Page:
Quality, ingredients, and safety of the food they consume have become more important due to recent healthier lifestyle trends and product safety concerns. Consumers in Asia are constantly seeking fresh produce and ingredients that are organic, natural, healthy and wild and that has none, or a reduced amount of additives and preservatives.
And remember, consumers are willing to pay the price. Given the “exoticness” and unfamiliarity of these health food dishes and ingredients, it’s easier to try them out in cafes and restaurants. It’s the opposite of most dietary advice as home-cooking is usually the healthier route, but some ingredients are hard to source to cook at home. A lot of these things are also not what the Asian community have grew up eating, so they’d rather leave it to the professionals who appear to have a broader palate and know what they’re doing.
At the end of the day, the elephant in the room for healthy eating is its’ price. These healthy meals are not cheap, but it is also a fact that food costs more when it comes from far away, such as fresh berries. It also costs more when it’s produced on a small scale, such as coconut sugar. It costs even more when it’s hard to grow locally, such as organic greens, and when there’s demand for it, such as avocado.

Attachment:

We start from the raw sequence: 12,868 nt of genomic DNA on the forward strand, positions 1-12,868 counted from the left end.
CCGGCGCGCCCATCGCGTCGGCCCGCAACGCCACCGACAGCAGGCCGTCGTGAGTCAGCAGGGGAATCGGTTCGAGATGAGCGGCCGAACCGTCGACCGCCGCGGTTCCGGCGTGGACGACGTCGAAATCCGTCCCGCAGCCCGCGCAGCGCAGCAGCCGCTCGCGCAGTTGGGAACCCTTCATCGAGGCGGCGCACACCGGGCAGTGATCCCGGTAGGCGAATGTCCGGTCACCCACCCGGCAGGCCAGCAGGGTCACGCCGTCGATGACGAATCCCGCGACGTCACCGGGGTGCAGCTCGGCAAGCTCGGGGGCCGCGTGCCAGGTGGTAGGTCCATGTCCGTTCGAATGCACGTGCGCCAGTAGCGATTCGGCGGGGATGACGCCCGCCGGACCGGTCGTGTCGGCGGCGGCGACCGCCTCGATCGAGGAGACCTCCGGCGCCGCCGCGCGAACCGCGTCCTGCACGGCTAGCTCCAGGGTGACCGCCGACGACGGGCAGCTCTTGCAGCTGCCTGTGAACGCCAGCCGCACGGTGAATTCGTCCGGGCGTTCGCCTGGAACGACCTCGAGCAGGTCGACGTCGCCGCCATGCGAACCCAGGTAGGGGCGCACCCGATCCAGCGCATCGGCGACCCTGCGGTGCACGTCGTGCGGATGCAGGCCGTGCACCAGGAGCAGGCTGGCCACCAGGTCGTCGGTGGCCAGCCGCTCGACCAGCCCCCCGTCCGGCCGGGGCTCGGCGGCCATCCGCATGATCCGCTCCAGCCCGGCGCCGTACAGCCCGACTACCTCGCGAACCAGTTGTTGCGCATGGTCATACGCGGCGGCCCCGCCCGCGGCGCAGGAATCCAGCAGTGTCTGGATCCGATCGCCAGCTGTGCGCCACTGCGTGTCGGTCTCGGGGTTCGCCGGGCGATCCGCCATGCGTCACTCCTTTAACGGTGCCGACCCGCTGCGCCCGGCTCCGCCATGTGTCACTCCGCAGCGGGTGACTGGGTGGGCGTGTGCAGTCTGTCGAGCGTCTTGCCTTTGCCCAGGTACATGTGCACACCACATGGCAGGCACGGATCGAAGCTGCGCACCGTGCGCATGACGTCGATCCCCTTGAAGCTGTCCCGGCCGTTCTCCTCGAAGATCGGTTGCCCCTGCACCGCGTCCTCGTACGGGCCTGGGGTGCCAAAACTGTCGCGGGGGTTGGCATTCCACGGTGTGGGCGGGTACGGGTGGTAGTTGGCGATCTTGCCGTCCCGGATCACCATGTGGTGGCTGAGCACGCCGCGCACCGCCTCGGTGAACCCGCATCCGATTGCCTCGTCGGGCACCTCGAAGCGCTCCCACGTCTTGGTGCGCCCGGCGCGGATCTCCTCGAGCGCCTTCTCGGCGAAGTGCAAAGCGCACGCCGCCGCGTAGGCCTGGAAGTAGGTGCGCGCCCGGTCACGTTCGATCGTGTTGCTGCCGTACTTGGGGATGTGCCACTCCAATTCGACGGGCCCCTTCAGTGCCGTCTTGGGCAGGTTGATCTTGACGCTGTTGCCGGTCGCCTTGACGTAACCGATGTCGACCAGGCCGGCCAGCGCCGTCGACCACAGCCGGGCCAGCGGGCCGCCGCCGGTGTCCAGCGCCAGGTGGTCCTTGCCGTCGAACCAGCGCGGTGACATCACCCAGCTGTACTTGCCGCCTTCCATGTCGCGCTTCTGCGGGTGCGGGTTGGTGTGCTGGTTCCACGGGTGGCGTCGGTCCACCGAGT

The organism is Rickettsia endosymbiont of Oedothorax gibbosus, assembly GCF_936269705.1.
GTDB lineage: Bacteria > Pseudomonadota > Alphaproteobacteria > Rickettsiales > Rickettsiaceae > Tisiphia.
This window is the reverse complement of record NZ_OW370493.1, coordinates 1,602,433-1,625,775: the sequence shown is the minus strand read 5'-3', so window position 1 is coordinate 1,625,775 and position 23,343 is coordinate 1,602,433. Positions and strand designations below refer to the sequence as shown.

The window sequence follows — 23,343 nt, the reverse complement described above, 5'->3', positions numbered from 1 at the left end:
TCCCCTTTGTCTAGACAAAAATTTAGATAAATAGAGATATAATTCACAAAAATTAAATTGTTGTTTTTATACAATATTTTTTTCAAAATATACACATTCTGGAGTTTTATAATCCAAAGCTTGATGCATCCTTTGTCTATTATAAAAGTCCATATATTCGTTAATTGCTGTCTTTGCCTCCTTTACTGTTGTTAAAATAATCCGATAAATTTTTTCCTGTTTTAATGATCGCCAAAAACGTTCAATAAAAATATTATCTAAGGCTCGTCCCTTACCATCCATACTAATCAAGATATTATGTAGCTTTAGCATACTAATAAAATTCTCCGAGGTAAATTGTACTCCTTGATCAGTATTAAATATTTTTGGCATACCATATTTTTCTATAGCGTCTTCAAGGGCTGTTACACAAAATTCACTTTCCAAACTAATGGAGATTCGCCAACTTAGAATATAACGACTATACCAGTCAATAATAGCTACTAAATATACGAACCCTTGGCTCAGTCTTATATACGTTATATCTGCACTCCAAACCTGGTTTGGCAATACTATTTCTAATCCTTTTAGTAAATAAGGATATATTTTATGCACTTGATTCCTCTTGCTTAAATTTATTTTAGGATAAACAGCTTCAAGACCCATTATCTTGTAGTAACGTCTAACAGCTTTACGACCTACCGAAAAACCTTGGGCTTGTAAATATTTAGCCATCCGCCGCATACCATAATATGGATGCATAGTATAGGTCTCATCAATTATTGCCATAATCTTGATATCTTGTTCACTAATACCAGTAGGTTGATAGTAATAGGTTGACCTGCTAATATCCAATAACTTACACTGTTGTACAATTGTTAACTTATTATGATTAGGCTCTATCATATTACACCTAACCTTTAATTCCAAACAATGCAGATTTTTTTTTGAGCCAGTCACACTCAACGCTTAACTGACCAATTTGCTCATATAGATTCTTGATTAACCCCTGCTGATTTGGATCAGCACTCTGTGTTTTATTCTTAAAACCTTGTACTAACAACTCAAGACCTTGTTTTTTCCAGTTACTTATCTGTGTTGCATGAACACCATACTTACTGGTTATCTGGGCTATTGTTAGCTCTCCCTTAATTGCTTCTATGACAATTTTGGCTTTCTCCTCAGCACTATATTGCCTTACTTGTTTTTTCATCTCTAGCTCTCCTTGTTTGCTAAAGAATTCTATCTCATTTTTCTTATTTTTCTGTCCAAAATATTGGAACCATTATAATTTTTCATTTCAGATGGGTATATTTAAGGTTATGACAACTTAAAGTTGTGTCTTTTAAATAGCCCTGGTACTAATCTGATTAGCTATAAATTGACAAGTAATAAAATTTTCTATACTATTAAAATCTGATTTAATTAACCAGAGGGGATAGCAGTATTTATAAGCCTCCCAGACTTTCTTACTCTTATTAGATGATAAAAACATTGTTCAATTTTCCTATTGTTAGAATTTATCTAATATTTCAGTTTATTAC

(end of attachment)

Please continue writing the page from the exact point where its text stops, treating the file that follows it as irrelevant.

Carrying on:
With the demand, comes the concern for supply. Climate and weather conditions play a huge role in the availability of ingredients as they determine what kind of crop can be grown at a particular place. For instance, rice and wheat require different conditions to thrive. Seasonal changes equally affect food production. Modern food storing and modern methods of farming, alongside a much functional and widespread transportation system have certainly changed the way the world eats. All modern shoppers usually do is get their food from a supermarket without being too concerned about how food gets to their shopping cart.